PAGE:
I meant to post this last year shortly after I inspected this building but things got crazy and it never happened. But, something like this doesn't have an expiration date for blogging so here goes.
Chicago is an old city. Someone has lived in this location for, probably, a thousand years, be it Native Americans or settlers. Father Jacques Marquette and explorer Louis Joliet stopped in Chicago as they made their way up and down the Great Lakes and the Mississippi River watershed.
I'm rather delinquent in exploring the rich history of Chicago and Chicagland. I know 'of' things but that's often the extent of it. Being an introvert, the mere act of getting out of the house is a victory and although I love history, love being in historical places, going to those places can be an effort for me. So, when the inspection job takes me some place historical, it is a huge bonus. I get to be in the space; savor and soak up the history as I do my job. I also get to "stay as long as necessary" to get a job done and that can include engaging people at the location in a discussion of the stories of the place. The Stephen Douglas memorial was one place from 2014.
A place on the radar of "history I know about but have yet to see" is Old St. Pat's Church in what is considered the "west loop" area of Chicago. It sits adjacent to the Greektown neighborhood, with the aroma of restaurants wafting through the streets when the breeze is from the south.
Old St. Pat's is the oldest continually active church in Chicago. A church has been on this site since 1846, founded by Irish Catholic immigrants. The current building, which you see here, dates from 1856. It survived the Great Chicago Fire. The job to which we were attached is kitty corner from this building so it was necessary to inspect the church. I drooled.
The architecture is based on the Romanesque style which dates to Medieval Europe.
It's a symmetrical design, which you can see here in the towers which have 8 sides, with the lower part having circular windows in each wall. It's kind of a nightmare to inspect a tower like this because there aren't really "floors" as you climb.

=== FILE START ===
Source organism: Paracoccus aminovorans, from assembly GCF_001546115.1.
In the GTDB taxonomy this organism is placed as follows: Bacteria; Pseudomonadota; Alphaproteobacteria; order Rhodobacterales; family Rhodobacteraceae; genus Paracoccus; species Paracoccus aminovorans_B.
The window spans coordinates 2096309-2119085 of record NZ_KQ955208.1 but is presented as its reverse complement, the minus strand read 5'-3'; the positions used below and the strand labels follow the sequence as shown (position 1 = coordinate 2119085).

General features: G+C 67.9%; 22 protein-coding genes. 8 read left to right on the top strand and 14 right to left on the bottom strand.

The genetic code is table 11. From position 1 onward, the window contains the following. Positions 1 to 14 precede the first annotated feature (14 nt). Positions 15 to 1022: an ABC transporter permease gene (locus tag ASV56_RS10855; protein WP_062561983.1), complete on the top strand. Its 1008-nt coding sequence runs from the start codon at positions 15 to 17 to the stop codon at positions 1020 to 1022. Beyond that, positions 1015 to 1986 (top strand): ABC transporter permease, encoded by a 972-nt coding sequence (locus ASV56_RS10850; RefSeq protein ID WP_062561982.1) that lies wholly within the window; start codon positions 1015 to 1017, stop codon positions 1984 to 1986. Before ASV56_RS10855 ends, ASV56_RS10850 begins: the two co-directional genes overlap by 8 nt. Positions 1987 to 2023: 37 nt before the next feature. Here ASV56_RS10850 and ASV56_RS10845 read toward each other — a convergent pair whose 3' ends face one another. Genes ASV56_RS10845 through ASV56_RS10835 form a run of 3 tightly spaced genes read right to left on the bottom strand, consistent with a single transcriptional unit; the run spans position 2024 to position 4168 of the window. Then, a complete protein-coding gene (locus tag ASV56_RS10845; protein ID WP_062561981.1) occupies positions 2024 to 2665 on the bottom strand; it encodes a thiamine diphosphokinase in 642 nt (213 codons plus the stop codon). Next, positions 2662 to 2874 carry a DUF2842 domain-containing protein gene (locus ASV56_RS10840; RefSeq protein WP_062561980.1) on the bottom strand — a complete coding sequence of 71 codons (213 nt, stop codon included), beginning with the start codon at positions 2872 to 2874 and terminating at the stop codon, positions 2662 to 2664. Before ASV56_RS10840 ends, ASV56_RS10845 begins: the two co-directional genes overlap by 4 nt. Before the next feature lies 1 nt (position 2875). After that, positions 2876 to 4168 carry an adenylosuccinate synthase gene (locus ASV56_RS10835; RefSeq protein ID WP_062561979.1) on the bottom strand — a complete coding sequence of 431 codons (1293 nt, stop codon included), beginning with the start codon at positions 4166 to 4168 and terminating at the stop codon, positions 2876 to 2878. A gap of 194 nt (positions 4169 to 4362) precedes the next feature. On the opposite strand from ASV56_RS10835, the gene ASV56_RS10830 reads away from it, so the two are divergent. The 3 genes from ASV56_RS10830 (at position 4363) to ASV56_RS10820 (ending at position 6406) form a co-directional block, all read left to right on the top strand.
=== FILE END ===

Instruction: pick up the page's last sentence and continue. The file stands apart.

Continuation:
You can see how the stairs go because of the windows.
And you see how deeply recessed the windows are, another detail of Romanesque architecture. It gives a modicum of protection from the elements to the window frames, but makes it difficult for me to check the exterior condition of those frames. I must check there is caulking around each window and that said caulking is in good condition, not cracked or deteriorated. Telephoto lenses do a good job. I don't determine if cracked caulking means the window is in danger of falling out. I just report if the caulking is cracked or missing, or if the window frame, itself, is good or has broken or rotten places, for instance. I also report on the state of the panes in a window. Are they good or, as is sometimes the case, broken. I see a lot of broken glass block windows, particularly at street or sidewalk level in basements or garden apartments.
When I was in an art history class in college, I wrote a paper on what makes a church gothic. For Romanesque style, there are the thick walls and columns, bearing the weight of the roof and the walls themselves. There is the symmetry of the octagonal spires which, although capped differently, have the same number of windows. There were the same number of windows on the side walls and something I hadn't noticed before, which, I'm sure, is on other medieval church designs.
Notice the niches at the top of the columns at the roof. This is the north side of the building. Here's a somewhat close up of one of the niches from the south side.
You can see the evenly spaced, symmetrical, arches in between the columns. There are 8 niches on each side. This is a very interesting detail. At one point, statues of saints used to be in each niche. But, Chicago's harsh weather caused the statues to deteriorate faster than anticipated. So, they were removed and the niches left blank.
The front symmetry of the front is found with the three panels and the doors.
The doors have been replaced many times over the course of the churches history. These are the current incarnations, incorporating celtic design. The stained glass panels above the doors are original.
The flower beds on either side of the front door are a recent addition.
The flowers made the front so inviting.
On the southeast corner, the left tower in the front photo, there is a plaque.
This briefly explains the historic significance of the church. If you like architecture and/or celtic design, you do well to swing by.
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